From left to right: Lt. Gov. John Fetterman, state Rep. Malcolm Kenyatta, U.S. Rep. Conor Lamb (Philadelphia Gay News photo collage).
Democrats running for U.S. Senate in Pennsylvania remain united in efforts to maintain control in Congress. But the race has seen a tone shift in recent weeks — with the three leading candidates attacking each other as they compete for the party nomination ahead of the May 17 primary election.
When Lt. Gov. John Fetterman skipped a debate earlier this month, U.S. Rep. Conor Lamb and state Rep. Malcolm Kenyatta accused him of avoiding questions about his record and past actions. Their accusations focused on a 2013 incident where Fetterman — with a shotgun in hand — confronted Christopher Miyares, a Black man, who Fetterman believed was involved with nearby gunfire.
Police never charged anyone in the matter.
Fetterman, serving as mayor of Braddock at the time, has denied pointing the firearm directly at Miyares. Fetterman’s campaign has suggested that Lamb, D-17th District, revived the incident because he is not making headway with voters.
After the confrontation, Miyares told reporters that Fetterman pointed the shotgun at him. In a letter to the Philadelphia Inquirer, Miyares — currently incarcerated for an unrelated crime — said Fetterman knew he was Black and pointed the loaded shotgun at him.
Though he insisted that Fetterman “lied about everything,” Miyares added: “It is inhumane to believe one mistake should define a man’s life. I hope he gets to be a senator.”
Even during his absence at the first Democratic U.S. Senate debate, Lamb and Kenyatta, D-Philadelphia, dealt blows to Fetterman’s record, bringing up the 2013 confrontation and accusing him of “flip-flopping” on policies.
During a recent forum with Fetterman, Kenyatta asked why he has yet to apologize for the incident and noted inconsistencies in retellings of what transpired.
Fetterman defended his actions — describing it as an “active shooter situation.”
“There was only one individual out running from the scene of gunfire, wearing a ski mask, of unknown race, running from the gunfire. And as Braddock’s chief law enforcement officer, I made a split-second decision to intervene for the safety of our community,” Fetterman said, refuting claims that his story has changed over the years.
In their first debate on the same stage last week, the three Democratic hopefuls engaged in a contentious exchange for about five minutes over the incident, with Lamb and Kenyatta explaining why it should disqualify Fetterman from being elected to the Senate.
Lamb referenced the letter from Miyares and his insistence that Fetterman has been dishonest about the encounter., Kenyatta urged Fetterman to apologize.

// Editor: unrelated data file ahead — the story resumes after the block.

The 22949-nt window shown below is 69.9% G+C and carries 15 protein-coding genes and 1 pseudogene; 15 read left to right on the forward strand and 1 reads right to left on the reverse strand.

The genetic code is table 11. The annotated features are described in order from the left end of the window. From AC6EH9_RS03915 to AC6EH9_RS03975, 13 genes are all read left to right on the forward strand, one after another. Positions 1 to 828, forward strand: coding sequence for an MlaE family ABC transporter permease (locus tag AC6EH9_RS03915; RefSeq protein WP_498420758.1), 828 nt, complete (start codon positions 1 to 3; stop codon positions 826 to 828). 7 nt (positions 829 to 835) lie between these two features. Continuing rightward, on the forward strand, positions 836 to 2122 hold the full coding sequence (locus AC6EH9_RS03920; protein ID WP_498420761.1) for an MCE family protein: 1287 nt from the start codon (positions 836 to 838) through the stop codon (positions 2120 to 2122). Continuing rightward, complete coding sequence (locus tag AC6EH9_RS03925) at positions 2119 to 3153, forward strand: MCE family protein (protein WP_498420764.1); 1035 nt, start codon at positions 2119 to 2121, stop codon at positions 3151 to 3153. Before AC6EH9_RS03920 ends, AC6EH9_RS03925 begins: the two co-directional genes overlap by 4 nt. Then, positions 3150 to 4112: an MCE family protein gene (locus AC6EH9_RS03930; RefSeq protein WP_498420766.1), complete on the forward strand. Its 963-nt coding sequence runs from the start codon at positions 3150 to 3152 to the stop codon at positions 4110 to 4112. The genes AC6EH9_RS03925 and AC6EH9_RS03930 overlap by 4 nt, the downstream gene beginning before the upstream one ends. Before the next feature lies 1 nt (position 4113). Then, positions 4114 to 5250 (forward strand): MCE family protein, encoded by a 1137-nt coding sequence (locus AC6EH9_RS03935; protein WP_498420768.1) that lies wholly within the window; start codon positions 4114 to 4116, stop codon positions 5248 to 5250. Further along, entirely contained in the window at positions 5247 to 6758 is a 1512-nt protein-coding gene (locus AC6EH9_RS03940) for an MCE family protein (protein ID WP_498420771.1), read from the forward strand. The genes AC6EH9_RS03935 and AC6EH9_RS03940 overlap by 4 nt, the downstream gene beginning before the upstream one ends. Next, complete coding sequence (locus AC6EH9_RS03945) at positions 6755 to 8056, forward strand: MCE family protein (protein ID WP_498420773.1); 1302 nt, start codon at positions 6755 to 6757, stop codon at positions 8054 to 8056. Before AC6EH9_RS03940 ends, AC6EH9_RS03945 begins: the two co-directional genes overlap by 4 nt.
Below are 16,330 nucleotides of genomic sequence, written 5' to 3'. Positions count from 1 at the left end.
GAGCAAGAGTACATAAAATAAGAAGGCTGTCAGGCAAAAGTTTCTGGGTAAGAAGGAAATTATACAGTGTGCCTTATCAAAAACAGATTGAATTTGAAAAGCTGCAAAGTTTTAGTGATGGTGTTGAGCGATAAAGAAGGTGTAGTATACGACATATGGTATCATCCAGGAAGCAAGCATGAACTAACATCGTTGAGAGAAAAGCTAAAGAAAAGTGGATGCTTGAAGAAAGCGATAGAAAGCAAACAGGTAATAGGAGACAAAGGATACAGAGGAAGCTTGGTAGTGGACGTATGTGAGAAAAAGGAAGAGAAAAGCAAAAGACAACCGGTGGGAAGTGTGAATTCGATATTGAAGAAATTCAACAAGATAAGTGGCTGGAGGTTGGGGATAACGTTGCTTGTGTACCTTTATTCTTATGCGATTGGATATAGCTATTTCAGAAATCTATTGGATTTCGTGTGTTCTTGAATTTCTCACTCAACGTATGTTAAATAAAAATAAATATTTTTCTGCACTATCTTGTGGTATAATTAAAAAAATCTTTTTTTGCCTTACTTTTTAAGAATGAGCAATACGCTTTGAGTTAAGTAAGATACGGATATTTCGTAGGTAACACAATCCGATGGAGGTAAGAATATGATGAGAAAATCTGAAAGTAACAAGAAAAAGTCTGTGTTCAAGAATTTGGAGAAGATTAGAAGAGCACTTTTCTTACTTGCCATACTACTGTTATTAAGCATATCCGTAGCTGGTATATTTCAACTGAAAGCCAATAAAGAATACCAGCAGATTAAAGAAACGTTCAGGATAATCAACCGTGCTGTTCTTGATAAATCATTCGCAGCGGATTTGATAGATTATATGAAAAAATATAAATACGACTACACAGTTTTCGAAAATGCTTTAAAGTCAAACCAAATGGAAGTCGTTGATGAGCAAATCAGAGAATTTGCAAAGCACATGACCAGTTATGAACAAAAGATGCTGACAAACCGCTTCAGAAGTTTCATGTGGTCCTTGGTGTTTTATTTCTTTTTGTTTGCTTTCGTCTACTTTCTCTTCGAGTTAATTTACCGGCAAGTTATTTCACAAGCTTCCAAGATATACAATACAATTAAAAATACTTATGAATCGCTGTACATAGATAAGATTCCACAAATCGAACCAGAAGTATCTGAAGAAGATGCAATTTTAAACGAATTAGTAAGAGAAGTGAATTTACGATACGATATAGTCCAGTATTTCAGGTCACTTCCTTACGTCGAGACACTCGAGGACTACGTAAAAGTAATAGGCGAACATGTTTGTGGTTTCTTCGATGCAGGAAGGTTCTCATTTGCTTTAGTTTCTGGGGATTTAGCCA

Asked whether he would handle the situation differently if he could, Fetterman, who did not apologize, skirted the question.
“It’s certainly not a situation anyone would want to be in with gun violence,” Fetterman said. “But I’d like to point out that I’m the only Democrat on this stage that has successfully confronted crime and violence and has been in charge of a police department.”
Recent polling shows that Fetterman has pulled ahead of Lamb, with 41 percent of registered Democrats saying they would support him in the upcoming election. Fetterman jumped 13 percentage points since last month’s Franklin & Marshall College poll and has consistently led in fundraising efforts.
The same poll showed that 26 percent of voters say they are still undecided about whom they will ultimately support in the Democratic primary.
But that’s not the only issue where the candidates differ.
Here’s a look at where the leading Democrats running for U.S. Senate in Pennsylvania stand on key issues and the accusations they face from their opponents.
With Pennsylvania’s natural gas industry, the issue is a hot topic in the race, specifically when it comes to addressing climate change, creating jobs, and keeping energy costs low.
Kenyatta is the only candidate who supports a ban on new natural gas permits. During candidate forums and debates, he has argued that Pennsylvania can create jobs and transition to renewable energy.
“These industries do not give a darn about these workers, don’t care about their health,” he said. “These industries will leave at a moment’s notice, go bankrupt, open with a different name, and leave workers holding the bag.”
Lamb and Fetterman oppose bans on natural gas extraction.
Lamb, comparing the issue to a stool with three legs, said the United States should focus on lowering carbon emissions, allowing for affordable energy, and creating jobs.
“Fracking allows us to do all three of those things,” he said, referring to the process of extracting gas from the ground.
Fetterman referenced past support for an extraction tax and said fracking allows for energy independence and job creation. However, he has faced accusations of flip-flopping on the topic. He also said he has not accepted money from the fossil fuel industry.